Most of the activities are free once you are inside but a turn on the Big Wheel will cost you £2.50 per person and this year there was a Llama agility course that cost £10 each. Some of the crafting activities such as making willow headdresses and a bow and arrow also cost extra and require booking in advance, although there were plenty of spaces when we checked. We did find that the Dingly Dell with the National Trust Tree Climbing and Fore Adventure Bushcraft did book up very quickly but they did book slots daily and I would recommend getting there at the opening time of 11am to ensure you get a slot.
The festival does get very busy so I would recommend the children wear some form of ID with your phone number on them in case they get lost, although I am happy to report that we haven’t lost anyone before. If they find the crowds overwhelming then the Dingly Dell and Lizzie’s Way is a lovely place to relax and get back to nature – there is even a small park with swings, slides and climbing frames to enjoy.
The other great thing about Camp Bestival is the theme’s and lots of families get involved and dress up. This years theme was Wild and we dressed up as the Gruffalo story and got many admiring glances as we wandered around. I would also advise that you take warm clothes as it can get especially chilly in the evening. This year temperatures dipped to just 3 degrees overnight and I wish I had packed some extra fleeces to wear. I shall be raiding Only Sports Gear UK for some warm tracksuits next year.
Of course there are also the acts too, with comedians, musicians and thespians too. Kian, our teen, loved Professor Green, Ella Eyre, Wretch 32, Ella Henderson and Clean Bandit, Hubby and I adored Kaiser Chiefs, Soul II Soul and Level 42 and the little ones got in on the fun with Mr Tumble, Dick n Dom and The Cat in the Hat who all performed on the main stage – do make sure your little ones go to the toilet well before their favourites come on stage though – there is nothing worse than getting a great spot, only for them to say those immortal words “Mum, I need a wee!”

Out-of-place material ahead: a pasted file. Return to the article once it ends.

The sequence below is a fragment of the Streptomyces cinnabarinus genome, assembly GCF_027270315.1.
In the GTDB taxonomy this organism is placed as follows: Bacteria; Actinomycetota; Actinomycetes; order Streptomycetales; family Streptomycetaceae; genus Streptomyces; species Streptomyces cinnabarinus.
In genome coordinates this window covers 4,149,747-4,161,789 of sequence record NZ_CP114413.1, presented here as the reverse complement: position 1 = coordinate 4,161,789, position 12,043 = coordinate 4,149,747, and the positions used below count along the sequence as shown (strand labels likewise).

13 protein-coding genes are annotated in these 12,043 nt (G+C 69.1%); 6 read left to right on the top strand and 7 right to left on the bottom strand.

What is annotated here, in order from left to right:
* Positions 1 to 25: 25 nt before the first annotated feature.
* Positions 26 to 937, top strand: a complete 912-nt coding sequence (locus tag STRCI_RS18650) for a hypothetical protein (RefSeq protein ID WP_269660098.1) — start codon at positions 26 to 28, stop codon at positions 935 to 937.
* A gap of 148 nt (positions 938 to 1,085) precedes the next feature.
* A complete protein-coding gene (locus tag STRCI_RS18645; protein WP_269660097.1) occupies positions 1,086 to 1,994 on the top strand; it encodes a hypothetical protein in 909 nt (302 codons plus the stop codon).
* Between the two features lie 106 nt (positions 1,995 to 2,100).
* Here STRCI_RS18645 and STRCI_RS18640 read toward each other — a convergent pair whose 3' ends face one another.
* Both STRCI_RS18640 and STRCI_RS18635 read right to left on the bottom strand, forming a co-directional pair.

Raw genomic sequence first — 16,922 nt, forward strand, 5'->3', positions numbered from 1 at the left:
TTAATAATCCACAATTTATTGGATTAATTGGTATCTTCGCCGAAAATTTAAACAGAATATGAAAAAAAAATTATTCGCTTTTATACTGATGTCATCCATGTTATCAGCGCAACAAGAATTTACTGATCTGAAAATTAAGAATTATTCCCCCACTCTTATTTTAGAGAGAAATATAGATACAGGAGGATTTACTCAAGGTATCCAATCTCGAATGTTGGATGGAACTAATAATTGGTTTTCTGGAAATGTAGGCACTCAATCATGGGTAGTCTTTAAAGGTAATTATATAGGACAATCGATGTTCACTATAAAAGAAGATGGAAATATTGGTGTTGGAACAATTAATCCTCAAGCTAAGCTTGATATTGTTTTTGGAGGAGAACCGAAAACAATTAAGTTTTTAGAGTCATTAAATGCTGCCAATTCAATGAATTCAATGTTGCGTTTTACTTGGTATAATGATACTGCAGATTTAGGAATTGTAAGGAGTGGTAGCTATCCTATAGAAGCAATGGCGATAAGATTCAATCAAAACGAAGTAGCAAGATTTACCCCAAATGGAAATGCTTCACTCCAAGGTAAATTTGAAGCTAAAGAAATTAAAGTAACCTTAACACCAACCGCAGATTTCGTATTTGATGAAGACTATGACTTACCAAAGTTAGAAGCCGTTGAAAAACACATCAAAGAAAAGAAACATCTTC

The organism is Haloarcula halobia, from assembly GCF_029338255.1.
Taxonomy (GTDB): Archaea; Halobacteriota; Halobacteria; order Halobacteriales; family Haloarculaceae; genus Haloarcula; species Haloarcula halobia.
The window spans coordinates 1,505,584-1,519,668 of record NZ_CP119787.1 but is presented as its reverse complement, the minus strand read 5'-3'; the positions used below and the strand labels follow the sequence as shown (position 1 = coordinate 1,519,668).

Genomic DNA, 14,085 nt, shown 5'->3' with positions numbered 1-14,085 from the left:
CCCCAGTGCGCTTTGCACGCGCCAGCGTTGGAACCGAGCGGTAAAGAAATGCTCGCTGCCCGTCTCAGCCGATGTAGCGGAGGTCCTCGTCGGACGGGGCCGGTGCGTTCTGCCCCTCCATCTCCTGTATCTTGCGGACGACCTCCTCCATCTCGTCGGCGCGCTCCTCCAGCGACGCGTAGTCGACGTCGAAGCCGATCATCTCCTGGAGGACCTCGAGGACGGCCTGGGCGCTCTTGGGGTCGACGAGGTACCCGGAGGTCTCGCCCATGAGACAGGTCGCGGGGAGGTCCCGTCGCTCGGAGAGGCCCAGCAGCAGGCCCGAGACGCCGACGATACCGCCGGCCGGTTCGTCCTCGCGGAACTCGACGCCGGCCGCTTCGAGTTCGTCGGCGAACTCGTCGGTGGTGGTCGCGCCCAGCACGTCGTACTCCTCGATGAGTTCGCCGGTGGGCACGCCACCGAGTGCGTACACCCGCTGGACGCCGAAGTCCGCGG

Festivals notoriously go on until late at night and this is no different, with the headliners finishing at 11pm. It is surprising what children will sleep through and I realise that I have been doing it wrong for years as all mine fell asleep during the Kaiser Chiefs set. Ear defenders are a must and if you are planning on staying out late then glow sticks make it fun for the kids if they don’t have your taste in music.
Music does go on until around 3am and there are people walking back to their tents until that time too, chatting away, so I also recommend taking ear plugs for you too if you are easily woken. I have to admit we were all so shattered that we slept through most if it though.
We made the mistake of taking too much food with us last year which went to waste. This year we took breakfast in the form of pastries and some snacky bits like raisins, banana’s, crisps and cereal bars for the children but our main meals we ate onsite. There is the Feast Collective selling wonderful, slightly different foods – we had the most amazing curry wrap. For the kids there is everything from fish finger sandwiches and sweetcorn, to chicken strips, chips and burrito’s and it is all reasonably priced. We budgeted £40 per day for the six of us and came home with change.
Festivals with kids in tow are brilliant fun and full of memories that will stick with them forever!
Still not convinced, then check out my linky with posts from other families who have been to Camp Bestival!
Disclaimer: We were Camp Bestival Official Bloggers and were provided with tickets to attend free of charge. All opinions are our own.